Bernhard Schlink’s The Reader is sensual and philosophical, moving from the former, which predominates in the beginning, toward the latter in a manner “both purposeful and purposeless, successful and futile,” as Michael describes the journeys in the Odyssey. “What is else is the history of the law?” he asks, and one might ask the same of history, full stop, or of love; The Reader implies that there is no answer save that the law, history, or love have whatever purpose we graft onto it, just as one could argue for a sensual reading of the novel, especially in the first part, or a philosophic, especially as Michael grows older. A young man with an older woman named Hanna feels the sensual as well as their, and its, doom, while the second, comes from an older lawyer who finds that his first love, if one can call it that, is being tried for crimes that would seem astonishing if not for the time period and location. There is a third part I will demure from speaking much of; to do so would give too much away in a novel that often feels like it gives too little away, especially of its feelings. Chapters end with no sense of ending beyond the beginning of the next chapter. Chapters of Michael’s life end with a similar lack of fanfare, and The Reader is, at its base, a novel that almost demands readings as analytic as its protagonist is inclined to give.
Some descriptions in The Reader are simple and true enough not to need elaboration, and those who have undergone extensive trials will recognize what happens when Michael’s bout with hepatitis renders him hospitalized for months: “although friends still came to see me, I had been sick for so long that their visits could no longer bridge the gap between their daily lives and mine, and became shorter and shorter.” Then again, Michael does not make friends easily, and his eventual wife is a ghostly presence who seems to affect him less than the hepatitis, or, for that matter, the weather. Perhaps this event combined with natural temperament and his liaisons with Hanna make Michael himself. Or maybe he was always this way, and that’s what brought him to Hanna and her secrets. Alas: those apt sentences like the one describing Michael’s illness tantalize us for more, and yet they are not forthcoming.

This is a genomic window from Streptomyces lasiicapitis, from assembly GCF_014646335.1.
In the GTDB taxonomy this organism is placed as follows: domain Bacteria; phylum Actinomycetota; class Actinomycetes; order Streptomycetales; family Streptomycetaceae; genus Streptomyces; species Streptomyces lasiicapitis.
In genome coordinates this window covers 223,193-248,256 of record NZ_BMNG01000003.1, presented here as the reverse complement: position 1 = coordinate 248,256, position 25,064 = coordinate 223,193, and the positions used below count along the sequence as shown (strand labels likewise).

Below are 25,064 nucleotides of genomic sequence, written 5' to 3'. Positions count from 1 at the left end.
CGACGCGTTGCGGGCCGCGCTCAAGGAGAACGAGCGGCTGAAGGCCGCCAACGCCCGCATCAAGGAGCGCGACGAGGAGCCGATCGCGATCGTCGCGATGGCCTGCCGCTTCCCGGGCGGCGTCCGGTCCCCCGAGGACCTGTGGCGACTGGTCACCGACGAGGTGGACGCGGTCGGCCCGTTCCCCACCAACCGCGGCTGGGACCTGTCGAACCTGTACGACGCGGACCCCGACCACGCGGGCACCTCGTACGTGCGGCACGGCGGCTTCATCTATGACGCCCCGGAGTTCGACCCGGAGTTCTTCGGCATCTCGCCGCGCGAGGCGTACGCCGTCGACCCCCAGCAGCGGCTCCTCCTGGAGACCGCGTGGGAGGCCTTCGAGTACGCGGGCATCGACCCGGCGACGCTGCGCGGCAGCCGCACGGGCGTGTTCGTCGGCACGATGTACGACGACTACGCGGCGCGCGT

This novel is hardly alone in its remote, abstract mode. What is it about these Europeans—Schlink, Milan Kundera, and Mario Vargas Llosa*—who write short, sheer novels in which scenes are described and then left, like shards of a pot or torn pages from a book, for us to construct, or reconstruct? The length of the mostly rhetorical question probably indicates how little of an answer I can give. It’s almost as if the denial of a character’s interpretation, or the uncertain certainty they display when they do give interpretations, are or should be a statement of what we won’t know. Although this is overly abstract, perhaps I’m given to say it by having just finished The Reader, which challenges us to read the unreadable, and my chief response to it has to be a level above the action itself. The book just ends with a statement so devoid of interpretation that the feeling it must submerge becomes enhanced all the more because of its hiddenness. Like a great novel, we are left to wonder.
But I purposefully say “like a great novel,” rather than calling the novel itself great.
* I know: Llosa was born in Peru. But he feels European and lives part-time in European countries, so I count him as one here.